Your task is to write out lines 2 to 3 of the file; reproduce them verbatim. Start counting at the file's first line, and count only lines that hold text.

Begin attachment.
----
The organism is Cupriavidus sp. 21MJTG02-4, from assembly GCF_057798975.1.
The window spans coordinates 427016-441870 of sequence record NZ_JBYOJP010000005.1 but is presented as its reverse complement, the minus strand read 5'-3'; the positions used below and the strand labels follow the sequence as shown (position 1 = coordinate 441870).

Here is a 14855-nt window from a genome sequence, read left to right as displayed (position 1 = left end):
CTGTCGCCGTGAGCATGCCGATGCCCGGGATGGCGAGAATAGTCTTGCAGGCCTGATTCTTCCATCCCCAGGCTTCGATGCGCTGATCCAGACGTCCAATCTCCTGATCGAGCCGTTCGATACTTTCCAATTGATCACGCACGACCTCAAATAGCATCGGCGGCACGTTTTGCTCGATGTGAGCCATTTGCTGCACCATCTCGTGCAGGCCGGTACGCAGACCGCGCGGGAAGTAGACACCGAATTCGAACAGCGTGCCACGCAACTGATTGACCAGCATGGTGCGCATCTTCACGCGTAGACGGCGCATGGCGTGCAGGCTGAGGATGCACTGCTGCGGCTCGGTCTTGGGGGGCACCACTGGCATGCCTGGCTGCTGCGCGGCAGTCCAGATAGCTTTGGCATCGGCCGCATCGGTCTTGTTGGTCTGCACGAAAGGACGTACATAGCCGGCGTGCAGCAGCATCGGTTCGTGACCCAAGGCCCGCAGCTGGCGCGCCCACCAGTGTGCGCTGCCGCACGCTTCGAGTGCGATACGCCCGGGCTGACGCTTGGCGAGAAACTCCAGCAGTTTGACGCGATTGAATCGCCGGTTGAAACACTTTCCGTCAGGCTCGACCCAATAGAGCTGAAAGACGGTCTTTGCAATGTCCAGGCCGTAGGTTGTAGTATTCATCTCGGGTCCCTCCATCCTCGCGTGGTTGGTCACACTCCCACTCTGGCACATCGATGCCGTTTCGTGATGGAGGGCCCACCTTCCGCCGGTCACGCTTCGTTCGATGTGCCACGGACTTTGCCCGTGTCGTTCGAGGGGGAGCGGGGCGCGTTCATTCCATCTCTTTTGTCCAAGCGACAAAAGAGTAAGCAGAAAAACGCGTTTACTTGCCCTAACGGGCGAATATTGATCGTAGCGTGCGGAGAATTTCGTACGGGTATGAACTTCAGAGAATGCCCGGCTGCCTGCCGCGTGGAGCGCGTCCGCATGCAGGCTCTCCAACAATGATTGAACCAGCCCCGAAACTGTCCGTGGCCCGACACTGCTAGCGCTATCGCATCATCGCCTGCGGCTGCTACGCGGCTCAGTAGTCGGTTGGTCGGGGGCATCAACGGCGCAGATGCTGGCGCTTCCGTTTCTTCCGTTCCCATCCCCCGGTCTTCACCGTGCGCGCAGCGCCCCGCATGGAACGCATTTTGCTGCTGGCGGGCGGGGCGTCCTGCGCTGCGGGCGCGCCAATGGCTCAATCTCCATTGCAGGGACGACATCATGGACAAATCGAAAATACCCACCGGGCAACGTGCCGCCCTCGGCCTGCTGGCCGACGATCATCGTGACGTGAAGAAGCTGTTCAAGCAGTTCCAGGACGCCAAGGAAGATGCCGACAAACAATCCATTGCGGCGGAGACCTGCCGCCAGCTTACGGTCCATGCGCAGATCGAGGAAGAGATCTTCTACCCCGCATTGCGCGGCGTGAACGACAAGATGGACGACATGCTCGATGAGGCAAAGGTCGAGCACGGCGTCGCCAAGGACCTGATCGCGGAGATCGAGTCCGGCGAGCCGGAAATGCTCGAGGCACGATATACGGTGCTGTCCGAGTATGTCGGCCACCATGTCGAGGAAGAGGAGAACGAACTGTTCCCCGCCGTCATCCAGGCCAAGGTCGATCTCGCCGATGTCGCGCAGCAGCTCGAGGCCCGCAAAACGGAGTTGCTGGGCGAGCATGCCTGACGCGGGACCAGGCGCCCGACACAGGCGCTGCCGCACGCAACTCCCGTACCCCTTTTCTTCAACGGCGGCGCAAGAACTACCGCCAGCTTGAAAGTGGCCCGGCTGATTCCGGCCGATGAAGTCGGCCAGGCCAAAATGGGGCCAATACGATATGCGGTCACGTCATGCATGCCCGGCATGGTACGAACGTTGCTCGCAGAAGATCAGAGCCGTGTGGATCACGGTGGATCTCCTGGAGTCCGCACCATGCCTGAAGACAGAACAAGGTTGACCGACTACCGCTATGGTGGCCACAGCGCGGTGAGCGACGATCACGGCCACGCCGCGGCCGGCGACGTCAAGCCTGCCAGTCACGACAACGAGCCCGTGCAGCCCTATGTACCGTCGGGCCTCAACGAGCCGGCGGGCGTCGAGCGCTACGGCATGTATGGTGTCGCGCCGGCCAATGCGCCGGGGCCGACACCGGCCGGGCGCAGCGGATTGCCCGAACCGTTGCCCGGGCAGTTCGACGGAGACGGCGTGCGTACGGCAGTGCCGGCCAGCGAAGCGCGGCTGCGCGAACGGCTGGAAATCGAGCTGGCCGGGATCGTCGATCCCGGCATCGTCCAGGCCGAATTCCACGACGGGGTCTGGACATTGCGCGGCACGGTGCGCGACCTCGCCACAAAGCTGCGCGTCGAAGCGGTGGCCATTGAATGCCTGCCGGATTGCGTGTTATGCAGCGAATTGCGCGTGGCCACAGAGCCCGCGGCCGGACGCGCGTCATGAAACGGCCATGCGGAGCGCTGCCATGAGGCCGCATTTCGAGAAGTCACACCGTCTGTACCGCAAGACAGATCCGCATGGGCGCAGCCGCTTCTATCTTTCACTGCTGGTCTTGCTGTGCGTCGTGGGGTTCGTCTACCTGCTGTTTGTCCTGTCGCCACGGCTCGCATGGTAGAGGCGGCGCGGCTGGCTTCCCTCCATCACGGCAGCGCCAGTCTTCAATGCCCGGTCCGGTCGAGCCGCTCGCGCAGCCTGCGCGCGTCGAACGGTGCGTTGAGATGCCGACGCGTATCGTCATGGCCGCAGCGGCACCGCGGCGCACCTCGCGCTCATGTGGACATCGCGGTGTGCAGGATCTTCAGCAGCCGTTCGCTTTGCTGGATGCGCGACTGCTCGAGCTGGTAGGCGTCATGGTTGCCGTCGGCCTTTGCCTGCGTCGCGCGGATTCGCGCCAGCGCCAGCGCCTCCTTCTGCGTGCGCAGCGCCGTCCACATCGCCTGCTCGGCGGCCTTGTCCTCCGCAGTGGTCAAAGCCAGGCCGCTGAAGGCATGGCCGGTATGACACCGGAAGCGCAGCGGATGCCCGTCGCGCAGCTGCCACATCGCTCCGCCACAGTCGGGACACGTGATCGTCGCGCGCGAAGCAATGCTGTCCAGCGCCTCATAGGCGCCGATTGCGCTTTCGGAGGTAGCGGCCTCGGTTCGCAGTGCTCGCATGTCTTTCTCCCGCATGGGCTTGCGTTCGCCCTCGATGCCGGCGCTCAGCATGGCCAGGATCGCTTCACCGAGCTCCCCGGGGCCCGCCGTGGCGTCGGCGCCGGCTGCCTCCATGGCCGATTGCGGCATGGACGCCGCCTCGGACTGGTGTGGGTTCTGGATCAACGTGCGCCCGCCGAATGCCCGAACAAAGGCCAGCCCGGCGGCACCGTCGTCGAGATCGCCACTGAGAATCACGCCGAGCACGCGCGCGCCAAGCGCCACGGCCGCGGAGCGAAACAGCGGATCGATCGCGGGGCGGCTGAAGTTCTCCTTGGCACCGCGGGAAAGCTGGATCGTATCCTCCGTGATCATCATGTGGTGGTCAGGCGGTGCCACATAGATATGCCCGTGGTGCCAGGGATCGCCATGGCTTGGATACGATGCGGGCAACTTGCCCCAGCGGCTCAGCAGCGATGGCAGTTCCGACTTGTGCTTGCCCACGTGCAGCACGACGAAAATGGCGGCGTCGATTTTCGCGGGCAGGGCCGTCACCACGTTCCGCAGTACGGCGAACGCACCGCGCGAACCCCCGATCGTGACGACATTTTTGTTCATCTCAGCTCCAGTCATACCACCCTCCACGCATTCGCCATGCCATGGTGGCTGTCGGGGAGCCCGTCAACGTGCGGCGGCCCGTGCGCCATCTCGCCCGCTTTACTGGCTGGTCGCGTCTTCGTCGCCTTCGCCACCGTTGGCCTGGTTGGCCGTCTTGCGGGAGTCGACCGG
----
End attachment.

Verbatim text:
The window spans coordinates 427016-441870 of sequence record NZ_JBYOJP010000005.1 but is presented as its reverse complement, the minus strand read 5'-3'; the positions used below and the strand labels follow the sequence as shown (position 1 = coordinate 441870).

Here is a 14855-nt window from a genome sequence, read left to right as displayed (position 1 = left end):